Better At Oral Health: 5 easy tips for better oral hygiene

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We've all been made aware of the importance of a healthy gut flora, but did you know that your mouth has its own distinctive microbiome that's just as important?

Oral health is essential to your overall well-being. However, for many of us, our oral health practices could use a little TLC.

It's estimated that up to 47 per cent of adults have some form of gum disease, and its related risks are startling. Research shows troubling links between gum disease and cardiovascular disease, rheumatoid arthritis, and even pneumonia.

Recent studies have also placed a link between oral health and COVID-19 patient outcomes. In an international study led by McGill researchers, gum disease was linked to increased rates of complications, hospitalization, and death among patients with severe cases of the virus.

So, needless to say, your oral health is worth paying attention to. To better your oral health, check out these five dental hygiene tips and tricks. 

Don't forget your tongue

One part of your oral health that you might be unintentionally neglecting is your tongue. A person's mouth can house up to 700 species of bacteria, and while some microbes are beneficial, others can lead to problems like tooth decay and gum disease down the road. 

Bacteria can easily accumulate in the crevices of your tongue, which is why it's beneficial to invest in a tongue scraper. In addition to brushing and flossing, using a tongue scraper can improve bad breath and remove bacteria more effectively than brushing alone.

Brush your teeth

An age-old question: How often do you need to brush your teeth? Plaque starts to form between four and 12 hours after brushing your teeth, so depending on your schedule, two to three times a day is optimal. 

Additionally, in a study published in the British Medical Journal, researchers found that individuals with poor oral hygiene had an increased risk of heart disease compared to those who brushed twice a day.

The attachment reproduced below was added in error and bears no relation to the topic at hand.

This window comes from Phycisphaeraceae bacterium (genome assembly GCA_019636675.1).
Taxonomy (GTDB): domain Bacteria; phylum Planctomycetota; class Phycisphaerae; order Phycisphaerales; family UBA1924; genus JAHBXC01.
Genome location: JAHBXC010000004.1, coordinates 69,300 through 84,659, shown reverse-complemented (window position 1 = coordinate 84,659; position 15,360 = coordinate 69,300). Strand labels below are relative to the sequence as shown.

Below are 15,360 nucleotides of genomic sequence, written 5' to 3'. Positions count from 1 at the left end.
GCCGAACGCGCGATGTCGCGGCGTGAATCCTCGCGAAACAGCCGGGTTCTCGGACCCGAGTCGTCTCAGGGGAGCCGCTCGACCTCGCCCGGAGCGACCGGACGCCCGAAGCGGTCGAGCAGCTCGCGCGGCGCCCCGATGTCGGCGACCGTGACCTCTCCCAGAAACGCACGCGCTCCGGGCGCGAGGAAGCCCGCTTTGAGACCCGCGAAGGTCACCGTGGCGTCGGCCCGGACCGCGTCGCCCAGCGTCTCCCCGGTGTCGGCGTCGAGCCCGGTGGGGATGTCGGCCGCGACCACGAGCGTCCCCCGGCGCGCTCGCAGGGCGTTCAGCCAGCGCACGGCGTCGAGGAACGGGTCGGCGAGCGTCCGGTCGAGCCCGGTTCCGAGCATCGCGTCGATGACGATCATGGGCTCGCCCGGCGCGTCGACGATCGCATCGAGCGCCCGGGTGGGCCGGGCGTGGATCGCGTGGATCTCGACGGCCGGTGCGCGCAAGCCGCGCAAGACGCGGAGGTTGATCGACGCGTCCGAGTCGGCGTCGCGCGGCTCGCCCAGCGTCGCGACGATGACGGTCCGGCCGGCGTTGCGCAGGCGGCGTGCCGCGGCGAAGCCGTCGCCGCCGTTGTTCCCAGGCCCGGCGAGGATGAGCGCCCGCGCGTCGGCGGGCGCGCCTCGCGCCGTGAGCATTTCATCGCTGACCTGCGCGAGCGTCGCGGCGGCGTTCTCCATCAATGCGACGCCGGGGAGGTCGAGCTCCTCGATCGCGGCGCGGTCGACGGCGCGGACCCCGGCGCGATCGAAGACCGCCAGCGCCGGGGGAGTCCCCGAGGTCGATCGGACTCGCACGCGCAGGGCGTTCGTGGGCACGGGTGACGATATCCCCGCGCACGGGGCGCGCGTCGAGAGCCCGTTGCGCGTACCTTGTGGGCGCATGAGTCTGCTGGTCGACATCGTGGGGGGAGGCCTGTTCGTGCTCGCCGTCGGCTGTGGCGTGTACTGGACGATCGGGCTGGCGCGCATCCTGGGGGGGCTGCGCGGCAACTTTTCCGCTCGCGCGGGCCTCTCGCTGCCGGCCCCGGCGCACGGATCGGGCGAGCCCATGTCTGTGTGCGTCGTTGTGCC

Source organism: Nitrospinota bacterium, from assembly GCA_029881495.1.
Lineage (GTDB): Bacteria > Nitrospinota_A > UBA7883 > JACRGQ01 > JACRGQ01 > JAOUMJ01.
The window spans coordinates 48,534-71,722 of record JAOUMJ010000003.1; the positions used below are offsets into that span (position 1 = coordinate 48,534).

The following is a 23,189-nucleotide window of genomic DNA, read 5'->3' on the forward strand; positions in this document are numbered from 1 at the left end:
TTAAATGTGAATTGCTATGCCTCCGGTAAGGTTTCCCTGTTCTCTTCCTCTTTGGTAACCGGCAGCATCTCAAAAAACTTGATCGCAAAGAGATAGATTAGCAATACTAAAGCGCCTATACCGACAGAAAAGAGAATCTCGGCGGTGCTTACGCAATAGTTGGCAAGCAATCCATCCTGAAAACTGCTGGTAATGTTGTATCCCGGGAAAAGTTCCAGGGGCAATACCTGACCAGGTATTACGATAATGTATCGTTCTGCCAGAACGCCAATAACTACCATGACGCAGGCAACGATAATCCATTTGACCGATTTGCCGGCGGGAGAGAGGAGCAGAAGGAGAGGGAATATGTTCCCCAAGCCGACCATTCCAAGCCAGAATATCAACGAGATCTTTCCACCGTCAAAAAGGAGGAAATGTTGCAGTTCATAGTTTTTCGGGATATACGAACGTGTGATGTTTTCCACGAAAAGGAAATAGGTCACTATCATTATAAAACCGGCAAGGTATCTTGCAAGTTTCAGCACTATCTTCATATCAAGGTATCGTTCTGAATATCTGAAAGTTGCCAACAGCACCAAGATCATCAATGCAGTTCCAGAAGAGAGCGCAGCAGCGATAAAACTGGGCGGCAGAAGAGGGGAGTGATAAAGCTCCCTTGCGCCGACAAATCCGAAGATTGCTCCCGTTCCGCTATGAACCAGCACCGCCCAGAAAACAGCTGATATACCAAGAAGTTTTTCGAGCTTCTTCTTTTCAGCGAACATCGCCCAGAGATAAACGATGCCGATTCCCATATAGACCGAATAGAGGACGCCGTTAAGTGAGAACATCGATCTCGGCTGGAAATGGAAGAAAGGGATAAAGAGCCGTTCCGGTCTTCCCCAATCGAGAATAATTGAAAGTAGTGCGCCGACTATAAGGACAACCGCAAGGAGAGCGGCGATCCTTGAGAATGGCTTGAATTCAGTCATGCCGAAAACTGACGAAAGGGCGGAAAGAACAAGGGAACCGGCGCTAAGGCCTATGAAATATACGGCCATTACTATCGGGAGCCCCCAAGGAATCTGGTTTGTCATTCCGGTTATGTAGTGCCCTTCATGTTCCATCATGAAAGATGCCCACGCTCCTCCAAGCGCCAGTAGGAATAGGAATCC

In regards to toothbrushes, electric is king. In fact, a recent study found that users had 20 per cent less plaque and 50 per cent less bleeding when using electric toothbrushes than people with manual toothbrushes. 

Tip: Remember to replace brush heads every three to four months to avoid a build-up of bacteria.

blonde woman flossing teeth
Flossing is an important part of oral health (Photo via Getty Images)

Floss smarter

Did you know that some dental flosses contain chemicals? Per-and polyfluoroalkyl substances (PFAS) are chemicals that have their roots in Teflon and can be found in everything from waterproof raincoats and cookware to some dental flosses.

According to the Environmental Working Group, PFAS "build up in our bodies and never break down in the environment. Very small doses of PFAS have been linked to cancer, reproductive and immune system harm, and other diseases."

While the science is still out whether or not the PFAS in dental floss are harmful, an eco-friendly floss is a great idea for those looking to cut out the risk entirely. 

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Give oil pulling a try

Oil pulling has been used for centuries as a way to clean teeth and gums, and while there's still research to be done, anecdotally, millions of people swear by it. If you're interested in giving the natural technique a go, it's important to be selective on what kind of oil you're using.

A study by the Journal of Natural Science, Biology and Medicine found that pulling with coconut oil is more effective than sesame oil in reducing gingivitis. 

However, the research is still limited, and the American Dental Association maintains that brushing and flossing are still the most important oral health measures you can take. So, think of oil pulling as an extension to your dental routine, rather than its star player.

Not all mouthwashes are created the same

If the thought of oil pulling turns you off, a good old saltwater wash can do just the trick. Saltwater has been shown to reduce inflammation and promote a balanced oral pH, which is great for your microbiome. 

While conventional mouthwashes may be in abundance at the grocery store, the alcohol in some formulas may dry out your mouth and ironically cause bad breath. However, if you need that post-wash minty freshness, essential oil gumdrops may be just what you're looking for.

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